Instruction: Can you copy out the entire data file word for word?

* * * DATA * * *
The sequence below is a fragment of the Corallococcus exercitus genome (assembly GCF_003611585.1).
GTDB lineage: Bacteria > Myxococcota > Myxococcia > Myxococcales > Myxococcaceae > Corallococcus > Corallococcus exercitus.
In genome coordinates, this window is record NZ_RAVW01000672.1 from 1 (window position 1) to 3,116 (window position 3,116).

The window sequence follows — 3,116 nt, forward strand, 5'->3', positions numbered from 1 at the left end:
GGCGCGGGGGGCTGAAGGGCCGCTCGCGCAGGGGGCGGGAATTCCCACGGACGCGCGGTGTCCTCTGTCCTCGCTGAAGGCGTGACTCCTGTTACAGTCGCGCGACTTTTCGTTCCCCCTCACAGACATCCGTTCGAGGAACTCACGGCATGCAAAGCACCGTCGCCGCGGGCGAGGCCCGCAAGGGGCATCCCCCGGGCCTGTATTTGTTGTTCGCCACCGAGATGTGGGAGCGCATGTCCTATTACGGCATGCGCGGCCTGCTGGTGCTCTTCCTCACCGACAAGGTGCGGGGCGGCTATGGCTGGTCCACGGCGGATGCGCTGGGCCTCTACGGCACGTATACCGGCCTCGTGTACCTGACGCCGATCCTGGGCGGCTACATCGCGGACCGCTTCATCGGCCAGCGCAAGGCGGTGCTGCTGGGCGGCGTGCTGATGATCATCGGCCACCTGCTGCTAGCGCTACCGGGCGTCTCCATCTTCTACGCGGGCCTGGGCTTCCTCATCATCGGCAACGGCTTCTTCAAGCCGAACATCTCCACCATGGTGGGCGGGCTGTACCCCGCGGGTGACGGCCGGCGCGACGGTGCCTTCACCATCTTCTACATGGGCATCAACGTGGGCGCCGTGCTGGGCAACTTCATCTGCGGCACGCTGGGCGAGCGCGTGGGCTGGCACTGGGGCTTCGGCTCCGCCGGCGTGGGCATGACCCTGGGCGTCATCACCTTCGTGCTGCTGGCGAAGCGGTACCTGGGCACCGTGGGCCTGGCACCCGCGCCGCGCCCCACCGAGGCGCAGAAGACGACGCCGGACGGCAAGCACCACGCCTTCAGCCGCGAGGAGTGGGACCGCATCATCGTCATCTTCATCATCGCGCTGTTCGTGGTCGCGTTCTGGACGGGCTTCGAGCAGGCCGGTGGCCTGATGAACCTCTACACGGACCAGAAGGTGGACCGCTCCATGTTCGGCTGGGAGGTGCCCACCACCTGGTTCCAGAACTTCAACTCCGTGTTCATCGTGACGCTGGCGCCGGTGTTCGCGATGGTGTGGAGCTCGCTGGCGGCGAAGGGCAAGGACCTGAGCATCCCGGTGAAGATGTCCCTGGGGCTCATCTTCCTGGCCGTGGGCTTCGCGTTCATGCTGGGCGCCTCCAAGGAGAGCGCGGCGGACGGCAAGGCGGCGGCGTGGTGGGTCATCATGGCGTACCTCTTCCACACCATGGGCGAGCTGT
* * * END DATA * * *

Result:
The sequence below is a fragment of the Corallococcus exercitus genome (assembly GCF_003611585.1).
GTDB lineage: Bacteria > Myxococcota > Myxococcia > Myxococcales > Myxococcaceae > Corallococcus > Corallococcus exercitus.
In genome coordinates, this window is record NZ_RAVW01000672.1 from 1 (window position 1) to 3,116 (window position 3,116).

The window sequence follows — 3,116 nt, forward strand, 5'->3', positions numbered from 1 at the left end:
GGCGCGGGGGGCTGAAGGGCCGCTCGCGCAGGGGGCGGGAATTCCCACGGACGCGCGGTGTCCTCTGTCCTCGCTGAAGGCGTGACTCCTGTTACAGTCGCGCGACTTTTCGTTCCCCCTCACAGACATCCGTTCGAGGAACTCACGGCATGCAAAGCACCGTCGCCGCGGGCGAGGCCCGCAAGGGGCATCCCCCGGGCCTGTATTTGTTGTTCGCCACCGAGATGTGGGAGCGCATGTCCTATTACGGCATGCGCGGCCTGCTGGTGCTCTTCCTCACCGACAAGGTGCGGGGCGGCTATGGCTGGTCCACGGCGGATGCGCTGGGCCTCTACGGCACGTATACCGGCCTCGTGTACCTGACGCCGATCCTGGGCGGCTACATCGCGGACCGCTTCATCGGCCAGCGCAAGGCGGTGCTGCTGGGCGGCGTGCTGATGATCATCGGCCACCTGCTGCTAGCGCTACCGGGCGTCTCCATCTTCTACGCGGGCCTGGGCTTCCTCATCATCGGCAACGGCTTCTTCAAGCCGAACATCTCCACCATGGTGGGCGGGCTGTACCCCGCGGGTGACGGCCGGCGCGACGGTGCCTTCACCATCTTCTACATGGGCATCAACGTGGGCGCCGTGCTGGGCAACTTCATCTGCGGCACGCTGGGCGAGCGCGTGGGCTGGCACTGGGGCTTCGGCTCCGCCGGCGTGGGCATGACCCTGGGCGTCATCACCTTCGTGCTGCTGGCGAAGCGGTACCTGGGCACCGTGGGCCTGGCACCCGCGCCGCGCCCCACCGAGGCGCAGAAGACGACGCCGGACGGCAAGCACCACGCCTTCAGCCGCGAGGAGTGGGACCGCATCATCGTCATCTTCATCATCGCGCTGTTCGTGGTCGCGTTCTGGACGGGCTTCGAGCAGGCCGGTGGCCTGATGAACCTCTACACGGACCAGAAGGTGGACCGCTCCATGTTCGGCTGGGAGGTGCCCACCACCTGGTTCCAGAACTTCAACTCCGTGTTCATCGTGACGCTGGCGCCGGTGTTCGCGATGGTGTGGAGCTCGCTGGCGGCGAAGGGCAAGGACCTGAGCATCCCGGTGAAGATGTCCCTGGGGCTCATCTTCCTGGCCGTGGGCTTCGCGTTCATGCTGGGCGCCTCCAAGGAGAGCGCGGCGGACGGCAAGGCGGCGGCGTGGTGGGTCATCATGGCGTACCTCTTCCACACCATGGGCGAGCTGT